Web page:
Every year hundreds of thousands of people die from diarrhoeal diseases caused by ETEC bacteria. A study published in Nature Genetics describes how Swedish researchers have mapped the spread of strains of ETEC bacteria around the world. It provides key information about how pathogenic bacteria arise, which will be important for the Swedish diarrhoea vaccine currently under development.
Researchers at the University of Gothenburg's Sahlgrenska Academy have made a major breakthrough in collaboration with colleagues from the Wellcome Trust Sanger Institute in the UK, Karolinska Institutet in Sweden and universities in Japan, Germany and the USA, among others.
A study published in Nature Genetics details how the Gothenburg researchers used comprehensive DNA analyses to reveal the ETEC bacteria's genetic composition – an analysis that also makes it possible to map how the bacteria spread.
"We can see that some of the dangerous strains of ETEC derive from a single bacterium that has divided and spread right around the world," says Astrid von Mentzer, doctoral student at the Sahlgrenska Academy. "This may sound like bad news, but it actually means that the vaccine that we are developing on the basis of the most common types of bacteria will be of global benefit."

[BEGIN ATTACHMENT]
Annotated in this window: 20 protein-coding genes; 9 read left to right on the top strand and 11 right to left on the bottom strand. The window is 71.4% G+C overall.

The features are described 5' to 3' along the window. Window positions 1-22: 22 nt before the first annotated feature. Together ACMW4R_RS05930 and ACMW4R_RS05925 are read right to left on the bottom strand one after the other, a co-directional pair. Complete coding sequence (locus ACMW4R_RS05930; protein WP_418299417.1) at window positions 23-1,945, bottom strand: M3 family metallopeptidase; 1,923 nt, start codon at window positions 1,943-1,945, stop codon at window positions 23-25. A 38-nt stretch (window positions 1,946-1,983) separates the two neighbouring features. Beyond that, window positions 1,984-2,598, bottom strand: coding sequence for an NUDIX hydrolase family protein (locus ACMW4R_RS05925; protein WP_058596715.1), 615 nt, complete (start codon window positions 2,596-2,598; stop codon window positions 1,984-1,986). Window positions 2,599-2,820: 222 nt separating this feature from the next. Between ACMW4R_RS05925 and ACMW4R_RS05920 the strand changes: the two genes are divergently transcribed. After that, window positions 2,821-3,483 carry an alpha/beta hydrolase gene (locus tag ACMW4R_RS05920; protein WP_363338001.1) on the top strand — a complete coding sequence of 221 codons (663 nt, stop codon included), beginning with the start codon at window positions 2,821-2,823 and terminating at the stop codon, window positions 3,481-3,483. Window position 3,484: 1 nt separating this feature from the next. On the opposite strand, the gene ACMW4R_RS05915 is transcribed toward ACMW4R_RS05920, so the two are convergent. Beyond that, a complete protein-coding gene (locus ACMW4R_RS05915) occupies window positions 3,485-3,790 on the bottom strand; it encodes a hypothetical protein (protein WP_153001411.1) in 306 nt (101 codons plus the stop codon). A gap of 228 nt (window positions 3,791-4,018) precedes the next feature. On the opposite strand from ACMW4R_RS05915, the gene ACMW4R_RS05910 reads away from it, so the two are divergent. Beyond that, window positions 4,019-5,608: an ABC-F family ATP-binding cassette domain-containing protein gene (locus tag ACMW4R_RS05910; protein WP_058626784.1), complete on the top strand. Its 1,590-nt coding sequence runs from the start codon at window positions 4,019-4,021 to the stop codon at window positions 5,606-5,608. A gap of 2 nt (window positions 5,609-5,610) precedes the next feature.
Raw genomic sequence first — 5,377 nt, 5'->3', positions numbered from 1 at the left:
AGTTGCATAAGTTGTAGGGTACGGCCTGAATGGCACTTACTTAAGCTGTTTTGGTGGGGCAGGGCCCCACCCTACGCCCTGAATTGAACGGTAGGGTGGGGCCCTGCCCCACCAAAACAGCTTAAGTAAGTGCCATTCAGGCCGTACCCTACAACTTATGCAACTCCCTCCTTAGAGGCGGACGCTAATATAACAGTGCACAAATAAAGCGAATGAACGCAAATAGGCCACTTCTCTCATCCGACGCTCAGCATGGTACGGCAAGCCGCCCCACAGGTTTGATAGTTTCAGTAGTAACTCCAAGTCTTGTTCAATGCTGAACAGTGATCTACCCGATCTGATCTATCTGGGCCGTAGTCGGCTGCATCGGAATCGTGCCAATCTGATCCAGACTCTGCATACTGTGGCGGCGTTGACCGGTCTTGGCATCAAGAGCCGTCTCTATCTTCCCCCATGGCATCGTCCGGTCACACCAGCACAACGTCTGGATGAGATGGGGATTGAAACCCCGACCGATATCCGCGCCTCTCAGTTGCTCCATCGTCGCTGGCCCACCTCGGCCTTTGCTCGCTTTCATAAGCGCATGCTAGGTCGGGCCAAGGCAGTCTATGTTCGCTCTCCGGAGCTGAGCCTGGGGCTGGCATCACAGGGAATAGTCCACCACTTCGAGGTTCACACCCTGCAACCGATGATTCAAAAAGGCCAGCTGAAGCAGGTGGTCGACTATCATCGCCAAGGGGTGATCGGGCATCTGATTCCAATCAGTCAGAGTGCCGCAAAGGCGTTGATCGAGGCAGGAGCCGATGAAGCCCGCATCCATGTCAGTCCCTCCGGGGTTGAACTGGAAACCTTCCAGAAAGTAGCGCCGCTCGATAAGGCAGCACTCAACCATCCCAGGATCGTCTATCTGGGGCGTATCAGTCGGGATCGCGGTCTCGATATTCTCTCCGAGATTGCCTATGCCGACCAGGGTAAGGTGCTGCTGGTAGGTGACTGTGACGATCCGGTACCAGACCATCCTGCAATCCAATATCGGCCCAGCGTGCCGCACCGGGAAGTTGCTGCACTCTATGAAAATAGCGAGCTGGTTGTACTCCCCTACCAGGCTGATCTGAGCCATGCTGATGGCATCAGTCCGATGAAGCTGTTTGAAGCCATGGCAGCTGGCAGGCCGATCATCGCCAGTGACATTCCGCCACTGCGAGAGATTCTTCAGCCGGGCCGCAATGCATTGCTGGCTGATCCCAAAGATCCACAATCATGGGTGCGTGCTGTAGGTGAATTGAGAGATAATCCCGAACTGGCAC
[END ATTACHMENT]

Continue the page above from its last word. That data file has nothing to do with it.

The researchers were also able to demonstrate in the study that some of the ETEC groups identified came into existence as far back as 174 years ago. Astrid von Mentzer feels that this new information about the genetic composition of ETEC bacteria and how they spread means that we are a step closer to reducing the prevalence of diarrhoeal diseases worldwide.